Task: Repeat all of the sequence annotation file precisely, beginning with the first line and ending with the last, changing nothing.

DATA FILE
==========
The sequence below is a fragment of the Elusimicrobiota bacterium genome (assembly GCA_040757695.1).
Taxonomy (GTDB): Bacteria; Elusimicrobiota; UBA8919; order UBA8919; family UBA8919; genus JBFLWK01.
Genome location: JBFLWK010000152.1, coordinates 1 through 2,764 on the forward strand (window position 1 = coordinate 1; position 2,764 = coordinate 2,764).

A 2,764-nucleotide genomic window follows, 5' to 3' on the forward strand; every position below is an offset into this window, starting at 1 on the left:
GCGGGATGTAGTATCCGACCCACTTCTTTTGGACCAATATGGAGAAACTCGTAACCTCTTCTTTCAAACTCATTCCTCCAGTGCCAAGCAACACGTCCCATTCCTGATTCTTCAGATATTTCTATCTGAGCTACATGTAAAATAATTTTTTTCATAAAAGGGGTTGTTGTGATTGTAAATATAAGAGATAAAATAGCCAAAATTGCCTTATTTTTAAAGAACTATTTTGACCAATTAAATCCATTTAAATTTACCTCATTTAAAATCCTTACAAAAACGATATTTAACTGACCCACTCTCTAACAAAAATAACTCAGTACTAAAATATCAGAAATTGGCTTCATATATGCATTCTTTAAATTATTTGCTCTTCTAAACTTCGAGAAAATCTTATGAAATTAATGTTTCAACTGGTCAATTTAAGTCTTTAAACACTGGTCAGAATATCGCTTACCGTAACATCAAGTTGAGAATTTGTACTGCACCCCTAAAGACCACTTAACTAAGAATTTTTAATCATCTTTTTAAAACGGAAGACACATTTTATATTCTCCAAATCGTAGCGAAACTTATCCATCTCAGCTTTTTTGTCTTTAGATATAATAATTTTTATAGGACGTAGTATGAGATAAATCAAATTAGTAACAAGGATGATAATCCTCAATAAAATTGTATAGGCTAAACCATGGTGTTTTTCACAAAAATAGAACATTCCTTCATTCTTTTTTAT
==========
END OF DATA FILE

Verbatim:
The sequence below is a fragment of the Elusimicrobiota bacterium genome (assembly GCA_040757695.1).
Taxonomy (GTDB): Bacteria; Elusimicrobiota; UBA8919; order UBA8919; family UBA8919; genus JBFLWK01.
Genome location: JBFLWK010000152.1, coordinates 1 through 2,764 on the forward strand (window position 1 = coordinate 1; position 2,764 = coordinate 2,764).

A 2,764-nucleotide genomic window follows, 5' to 3' on the forward strand; every position below is an offset into this window, starting at 1 on the left:
GCGGGATGTAGTATCCGACCCACTTCTTTTGGACCAATATGGAGAAACTCGTAACCTCTTCTTTCAAACTCATTCCTCCAGTGCCAAGCAACACGTCCCATTCCTGATTCTTCAGATATTTCTATCTGAGCTACATGTAAAATAATTTTTTTCATAAAAGGGGTTGTTGTGATTGTAAATATAAGAGATAAAATAGCCAAAATTGCCTTATTTTTAAAGAACTATTTTGACCAATTAAATCCATTTAAATTTACCTCATTTAAAATCCTTACAAAAACGATATTTAACTGACCCACTCTCTAACAAAAATAACTCAGTACTAAAATATCAGAAATTGGCTTCATATATGCATTCTTTAAATTATTTGCTCTTCTAAACTTCGAGAAAATCTTATGAAATTAATGTTTCAACTGGTCAATTTAAGTCTTTAAACACTGGTCAGAATATCGCTTACCGTAACATCAAGTTGAGAATTTGTACTGCACCCCTAAAGACCACTTAACTAAGAATTTTTAATCATCTTTTTAAAACGGAAGACACATTTTATATTCTCCAAATCGTAGCGAAACTTATCCATCTCAGCTTTTTTGTCTTTAGATATAATAATTTTTATAGGACGTAGTATGAGATAAATCAAATTAGTAACAAGGATGATAATCCTCAATAAAATTGTATAGGCTAAACCATGGTGTTTTTCACAAAAATAGAACATTCCTTCATTCTTTTTTAT